This is the 75th anniversary of the attack on Pearl Harbor. I can’t think of anything special to say about it, so I will just suggest some books: Day of Infamy by Walter Lord (here), At Dawn We Slept by Gordon W. Prange (here), and Pearl Harbor: Warning and Decision by Roberta Wohlstetter (here). This last book has a forward by Thomas C. Schelling part of which I quoted several years ago, but which is worth quoting again:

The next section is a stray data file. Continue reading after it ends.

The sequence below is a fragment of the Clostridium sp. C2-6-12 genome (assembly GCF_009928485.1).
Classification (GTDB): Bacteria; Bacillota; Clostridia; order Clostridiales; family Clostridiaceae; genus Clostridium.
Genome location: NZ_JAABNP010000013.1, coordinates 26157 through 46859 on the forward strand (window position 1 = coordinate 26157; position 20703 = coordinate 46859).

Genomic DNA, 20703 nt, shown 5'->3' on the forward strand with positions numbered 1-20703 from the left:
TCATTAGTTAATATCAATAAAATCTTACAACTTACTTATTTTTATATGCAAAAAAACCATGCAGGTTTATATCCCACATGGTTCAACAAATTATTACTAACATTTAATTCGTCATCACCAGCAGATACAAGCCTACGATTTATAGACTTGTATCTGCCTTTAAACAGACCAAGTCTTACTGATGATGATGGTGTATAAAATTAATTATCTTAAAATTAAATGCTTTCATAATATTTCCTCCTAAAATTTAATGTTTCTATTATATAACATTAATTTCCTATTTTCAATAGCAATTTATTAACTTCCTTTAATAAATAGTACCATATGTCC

Surprise, when it happens to a government, is likely to be a complicated, diffuse, bureaucratic thing. It includes neglect of responsibility, but also responsibility so poorly defined or so ambiguously delegated that action gets lost. It includes gaps in intelligence, but also intelligence that, like a string of pearls too precious to wear, is too sensitive to give to those who need it. It includes the alarm that fails to work, but also the alarm that has gone off so often it has been disconnected. It includes the unalert watchman, but also the one who knows he’ll be chewed out by his superior if he gets higher authority out of bed. It includes the contingencies that occur to no one, but also those that everyone assumes somebody else is taking care of. It includes straightforward procrastination, but also decisions protracted by internal disagreement. It includes, in addition, the inability of individual human beings to rise to the occasion until they are sure it is the occasion – which is usually too late. (Unlike movies, real life provides no musical background to tip us off to the climax.) Finally, as at Pearl Harbor, surprise may include some measure of genuine novelty introduced by the enemy, and possibly some sheer bad luck.